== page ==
Facebook refuses to block lies and misinformation in 2020 political ads despite Democrat attacks on platform
'People should be able to hear from those who wish to lead them, warts and all'
Facebook will not make major changes to its advertising policies that allow lies in political messaging, and has instead largely ignored pressure from politicians who have slammed the social networking company for spurning responsibility for the content on its platform.
The decision was announced on Thursday, and is likely to lead to further criticism of the network as the 2020 presidential and congressional races heat up.
Among the policies that Facebook said it will not change are its micro-targeting options for politicians, which has allowed them to target highly specific groups of people. Critics say this allows the spread of disinformation.
The social media company has come under intense pressure to change its ways, as disinformation has spread online and helped to fracture communities and dialogues along ideological divides.
Both Democrats and Republicans have criticised the website, with progressives arguing that the false and damaging information that has been allowed to spread should be better policed. Conservatives, meanwhile, have claimed — without evidence — that their free speech is being tamped down by a liberal-leaning social media culture.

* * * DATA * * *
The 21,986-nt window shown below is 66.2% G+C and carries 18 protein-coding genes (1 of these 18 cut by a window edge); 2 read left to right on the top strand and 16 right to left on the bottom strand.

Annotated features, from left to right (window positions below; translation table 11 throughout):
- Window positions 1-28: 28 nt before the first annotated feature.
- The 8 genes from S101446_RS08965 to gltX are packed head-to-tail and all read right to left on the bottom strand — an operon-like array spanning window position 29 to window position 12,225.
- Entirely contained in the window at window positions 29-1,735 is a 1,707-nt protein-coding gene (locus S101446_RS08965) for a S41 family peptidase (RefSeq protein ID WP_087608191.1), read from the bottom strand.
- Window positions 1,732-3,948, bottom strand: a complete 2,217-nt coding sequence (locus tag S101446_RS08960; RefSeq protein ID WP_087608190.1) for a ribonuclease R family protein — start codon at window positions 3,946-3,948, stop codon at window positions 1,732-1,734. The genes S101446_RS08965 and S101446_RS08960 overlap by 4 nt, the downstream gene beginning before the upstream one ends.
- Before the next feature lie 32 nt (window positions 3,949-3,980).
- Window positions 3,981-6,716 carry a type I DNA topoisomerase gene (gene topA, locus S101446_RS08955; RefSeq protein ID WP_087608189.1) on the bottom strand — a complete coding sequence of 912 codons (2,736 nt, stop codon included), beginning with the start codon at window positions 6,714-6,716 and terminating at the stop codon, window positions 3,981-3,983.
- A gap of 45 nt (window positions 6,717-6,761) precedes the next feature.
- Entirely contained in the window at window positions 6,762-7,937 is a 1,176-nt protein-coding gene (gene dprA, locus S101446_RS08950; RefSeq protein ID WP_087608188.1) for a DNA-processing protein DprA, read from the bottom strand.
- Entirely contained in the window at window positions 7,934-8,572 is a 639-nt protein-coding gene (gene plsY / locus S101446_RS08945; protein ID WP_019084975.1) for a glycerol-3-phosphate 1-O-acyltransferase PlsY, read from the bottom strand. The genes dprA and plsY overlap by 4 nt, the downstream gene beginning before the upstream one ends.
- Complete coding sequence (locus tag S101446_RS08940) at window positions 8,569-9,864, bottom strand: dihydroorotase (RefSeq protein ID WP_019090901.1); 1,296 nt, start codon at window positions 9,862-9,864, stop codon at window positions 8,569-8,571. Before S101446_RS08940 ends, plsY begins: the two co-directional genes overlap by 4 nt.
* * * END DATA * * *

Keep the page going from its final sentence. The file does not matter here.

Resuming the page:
Facebook, in declining to change its rules, is essentially placing the burden of regulation on the government, and saying they are doing the best they can given the current system in which they are operating.
“In the absence of regulation, Facebook and other companies are left to design their own policies,” said Rob Leathern, the company’s director of product management overseeing the advertising integrity division, in a post announcing the decision.
He said that "people should be able to hear from those who wish to lead them, warts and all, and that what they say should be scrutinised and debated in public”.
The explanation is unlikely to instil confidence in critics, who have noted that the speed with which misinformation can spread after it is posted makes it incredibly difficult for false statements to be scrutinised fully.
The hands-off approach showed its flaws in October, for instance, when a Facebook ad posted by Donald Trump’s campaign making false accusations against Joe Biden and his son went viral and was viewed by millions. Mr Biden, who is running for the 2020 Democratic nomination to take on the president this November, asked the company to remove the advert. The request was refused.
Facebook has also come under fire from other Democrats in the 2020 field, including senator Elizabeth Warren, who has promised to break up big tech companies should she become president.
Ms Warren’s campaign last year attempted to show the flaws in Facebook’s decision not to screen adverts by running an ad on the platform that said Mark Zuckerberg, the CEO of Facebook, was personally backing Mr Trump’s re-election. The advert, which included an outright and purposeful lie, was not removed.